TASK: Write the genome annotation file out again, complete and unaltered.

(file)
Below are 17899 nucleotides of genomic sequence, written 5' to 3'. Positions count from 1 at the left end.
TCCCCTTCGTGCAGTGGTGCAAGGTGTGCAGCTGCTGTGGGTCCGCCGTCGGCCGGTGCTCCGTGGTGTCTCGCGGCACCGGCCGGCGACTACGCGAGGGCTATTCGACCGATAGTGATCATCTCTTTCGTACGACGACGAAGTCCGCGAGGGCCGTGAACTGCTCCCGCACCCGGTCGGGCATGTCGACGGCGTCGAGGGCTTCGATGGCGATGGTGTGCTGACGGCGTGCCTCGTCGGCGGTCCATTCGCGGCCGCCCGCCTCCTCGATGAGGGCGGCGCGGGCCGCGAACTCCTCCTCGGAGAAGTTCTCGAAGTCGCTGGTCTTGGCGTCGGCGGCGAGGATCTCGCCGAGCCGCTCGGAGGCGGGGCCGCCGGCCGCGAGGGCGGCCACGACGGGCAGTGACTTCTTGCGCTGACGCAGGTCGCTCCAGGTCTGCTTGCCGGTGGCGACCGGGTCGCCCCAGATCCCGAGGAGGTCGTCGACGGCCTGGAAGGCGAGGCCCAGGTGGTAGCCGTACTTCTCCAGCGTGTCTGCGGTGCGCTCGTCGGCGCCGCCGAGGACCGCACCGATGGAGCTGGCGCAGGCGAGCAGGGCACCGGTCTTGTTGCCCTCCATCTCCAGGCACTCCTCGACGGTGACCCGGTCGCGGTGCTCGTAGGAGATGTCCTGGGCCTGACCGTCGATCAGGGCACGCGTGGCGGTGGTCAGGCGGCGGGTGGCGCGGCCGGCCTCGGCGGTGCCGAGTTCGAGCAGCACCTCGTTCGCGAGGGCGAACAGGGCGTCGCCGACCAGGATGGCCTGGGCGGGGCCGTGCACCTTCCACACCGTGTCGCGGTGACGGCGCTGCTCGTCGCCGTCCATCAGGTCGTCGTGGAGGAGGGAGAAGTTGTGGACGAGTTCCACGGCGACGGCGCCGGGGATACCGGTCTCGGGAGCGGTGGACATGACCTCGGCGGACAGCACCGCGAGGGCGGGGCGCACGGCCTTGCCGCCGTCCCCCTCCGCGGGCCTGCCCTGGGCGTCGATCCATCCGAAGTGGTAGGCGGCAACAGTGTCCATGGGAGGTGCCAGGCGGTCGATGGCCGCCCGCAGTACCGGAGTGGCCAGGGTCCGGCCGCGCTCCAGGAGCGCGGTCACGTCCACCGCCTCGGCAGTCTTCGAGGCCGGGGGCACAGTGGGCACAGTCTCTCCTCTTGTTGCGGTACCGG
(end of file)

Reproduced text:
Below are 17899 nucleotides of genomic sequence, written 5' to 3'. Positions count from 1 at the left end.
TCCCCTTCGTGCAGTGGTGCAAGGTGTGCAGCTGCTGTGGGTCCGCCGTCGGCCGGTGCTCCGTGGTGTCTCGCGGCACCGGCCGGCGACTACGCGAGGGCTATTCGACCGATAGTGATCATCTCTTTCGTACGACGACGAAGTCCGCGAGGGCCGTGAACTGCTCCCGCACCCGGTCGGGCATGTCGACGGCGTCGAGGGCTTCGATGGCGATGGTGTGCTGACGGCGTGCCTCGTCGGCGGTCCATTCGCGGCCGCCCGCCTCCTCGATGAGGGCGGCGCGGGCCGCGAACTCCTCCTCGGAGAAGTTCTCGAAGTCGCTGGTCTTGGCGTCGGCGGCGAGGATCTCGCCGAGCCGCTCGGAGGCGGGGCCGCCGGCCGCGAGGGCGGCCACGACGGGCAGTGACTTCTTGCGCTGACGCAGGTCGCTCCAGGTCTGCTTGCCGGTGGCGACCGGGTCGCCCCAGATCCCGAGGAGGTCGTCGACGGCCTGGAAGGCGAGGCCCAGGTGGTAGCCGTACTTCTCCAGCGTGTCTGCGGTGCGCTCGTCGGCGCCGCCGAGGACCGCACCGATGGAGCTGGCGCAGGCGAGCAGGGCACCGGTCTTGTTGCCCTCCATCTCCAGGCACTCCTCGACGGTGACCCGGTCGCGGTGCTCGTAGGAGATGTCCTGGGCCTGACCGTCGATCAGGGCACGCGTGGCGGTGGTCAGGCGGCGGGTGGCGCGGCCGGCCTCGGCGGTGCCGAGTTCGAGCAGCACCTCGTTCGCGAGGGCGAACAGGGCGTCGCCGACCAGGATGGCCTGGGCGGGGCCGTGCACCTTCCACACCGTGTCGCGGTGACGGCGCTGCTCGTCGCCGTCCATCAGGTCGTCGTGGAGGAGGGAGAAGTTGTGGACGAGTTCCACGGCGACGGCGCCGGGGATACCGGTCTCGGGAGCGGTGGACATGACCTCGGCGGACAGCACCGCGAGGGCGGGGCGCACGGCCTTGCCGCCGTCCCCCTCCGCGGGCCTGCCCTGGGCGTCGATCCATCCGAAGTGGTAGGCGGCAACAGTGTCCATGGGAGGTGCCAGGCGGTCGATGGCCGCCCGCAGTACCGGAGTGGCCAGGGTCCGGCCGCGCTCCAGGAGCGCGGTCACGTCCACCGCCTCGGCAGTCTTCGAGGCCGGGGGCACAGTGGGCACAGTCTCTCCTCTTGTTGCGGTACCGG